Egypt is facing the possibility of a spiraling economic crisis after the country’s Muslim Brotherhood-linked government on Tuesday declined an emergency loan from the International Monetary Fund. Cairo requires the assistance in order to bolster an increasingly severe shortfall in its currency reserves, which recently fell below critical levels:
[R]eserves remain under $15 billion, a figure that would cover just three months’ imports. “Egypt’s foreign exchange reserves are still extremely low and below what the central bank previously called a critical minimum level,” said William Jackson, an economist from Capital Economics. “At the moment they are managing to stem the decline in reserves by tightening capital controls but this is unsustainable in the long run,” he added.
Egypt reportedly rejected the loan due to IMF conditions requiring that Cairo implement austerity-based financial and economic reforms. The decision comes despite an announcment from Qatar that it will not be providing near-term assistance to Egypt, which itself came after Germany threatened to suspend financial support due to concerns over civil liberties.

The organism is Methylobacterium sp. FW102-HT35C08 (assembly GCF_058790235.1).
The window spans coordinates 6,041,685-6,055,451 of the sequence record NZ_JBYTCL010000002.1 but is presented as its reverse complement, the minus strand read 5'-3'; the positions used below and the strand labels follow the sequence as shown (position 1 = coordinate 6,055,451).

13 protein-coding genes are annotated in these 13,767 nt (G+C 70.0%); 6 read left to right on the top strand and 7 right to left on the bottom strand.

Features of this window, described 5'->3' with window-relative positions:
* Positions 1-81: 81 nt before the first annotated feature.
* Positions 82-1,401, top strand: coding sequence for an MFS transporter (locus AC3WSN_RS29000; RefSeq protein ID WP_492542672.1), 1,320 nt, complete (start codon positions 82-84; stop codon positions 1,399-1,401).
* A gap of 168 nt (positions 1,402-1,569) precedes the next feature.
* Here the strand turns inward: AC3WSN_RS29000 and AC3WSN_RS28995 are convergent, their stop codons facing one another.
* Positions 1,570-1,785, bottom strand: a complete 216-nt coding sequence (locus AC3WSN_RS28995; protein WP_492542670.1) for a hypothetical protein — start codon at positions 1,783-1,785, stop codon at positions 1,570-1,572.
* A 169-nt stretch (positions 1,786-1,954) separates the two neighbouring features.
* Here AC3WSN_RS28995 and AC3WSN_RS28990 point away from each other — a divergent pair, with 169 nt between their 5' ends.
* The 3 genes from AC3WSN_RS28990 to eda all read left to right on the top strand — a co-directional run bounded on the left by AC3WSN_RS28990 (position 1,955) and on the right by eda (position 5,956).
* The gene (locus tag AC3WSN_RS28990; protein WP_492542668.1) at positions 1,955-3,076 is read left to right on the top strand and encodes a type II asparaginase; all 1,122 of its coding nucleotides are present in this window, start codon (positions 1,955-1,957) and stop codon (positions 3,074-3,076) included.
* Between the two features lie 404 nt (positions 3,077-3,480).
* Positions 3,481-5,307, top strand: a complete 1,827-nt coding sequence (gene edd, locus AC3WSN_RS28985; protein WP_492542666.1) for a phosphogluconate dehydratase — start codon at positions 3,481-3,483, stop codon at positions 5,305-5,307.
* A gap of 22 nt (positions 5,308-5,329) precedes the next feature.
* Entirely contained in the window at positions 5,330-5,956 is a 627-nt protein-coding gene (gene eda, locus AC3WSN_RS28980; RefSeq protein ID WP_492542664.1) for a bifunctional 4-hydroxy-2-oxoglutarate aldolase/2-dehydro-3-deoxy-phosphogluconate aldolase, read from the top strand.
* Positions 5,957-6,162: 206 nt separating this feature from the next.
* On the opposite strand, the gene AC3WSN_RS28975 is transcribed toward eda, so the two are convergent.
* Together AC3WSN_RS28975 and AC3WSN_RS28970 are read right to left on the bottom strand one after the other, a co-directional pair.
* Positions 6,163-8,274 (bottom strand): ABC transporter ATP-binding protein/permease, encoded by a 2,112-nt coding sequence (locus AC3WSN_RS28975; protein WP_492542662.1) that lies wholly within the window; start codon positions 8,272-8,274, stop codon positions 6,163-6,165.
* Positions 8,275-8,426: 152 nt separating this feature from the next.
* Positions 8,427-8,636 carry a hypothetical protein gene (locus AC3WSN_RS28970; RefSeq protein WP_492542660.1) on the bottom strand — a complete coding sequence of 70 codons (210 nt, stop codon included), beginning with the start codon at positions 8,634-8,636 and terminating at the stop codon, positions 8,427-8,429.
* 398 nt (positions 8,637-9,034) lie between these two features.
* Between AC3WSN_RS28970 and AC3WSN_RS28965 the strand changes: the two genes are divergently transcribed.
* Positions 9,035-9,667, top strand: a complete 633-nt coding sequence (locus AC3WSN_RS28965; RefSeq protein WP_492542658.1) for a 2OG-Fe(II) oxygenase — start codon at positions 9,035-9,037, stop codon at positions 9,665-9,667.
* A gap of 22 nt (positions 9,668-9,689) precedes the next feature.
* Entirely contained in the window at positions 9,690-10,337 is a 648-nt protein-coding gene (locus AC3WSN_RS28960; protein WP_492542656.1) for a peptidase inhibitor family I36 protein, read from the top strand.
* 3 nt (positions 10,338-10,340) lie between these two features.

Cairo’s calculations highlight a fundamental catch-22 that now threatens to send Egypt spiraling into economic crisis.
The Morsi government has seen its political legitimacy erode in recent months, the result of a combination of factors including power grabs by Morsi himself and the controversial passage of a new constitution by Egypt’s Islamist-dominated constitutional assembly. The government is now reluctant to risk slashing popular commodity subsidies, which are among the steps called for by the IMF as a prerequisite for securing further loans.
Economic instability, meanwhile, is one of the core sources of unrest that is eroding the government’s political standing.
The Morsi government, having squandered political legitimacy via early illiberal policies, now finds itself without the ability to institute the reforms needed to stabilize Egypt’s economy. The government’s inability to stabilize the economy, in turn, is preventing it from restoring its political legitimacy.
[Photo: Gigi Ibrahim / Wiki Commons]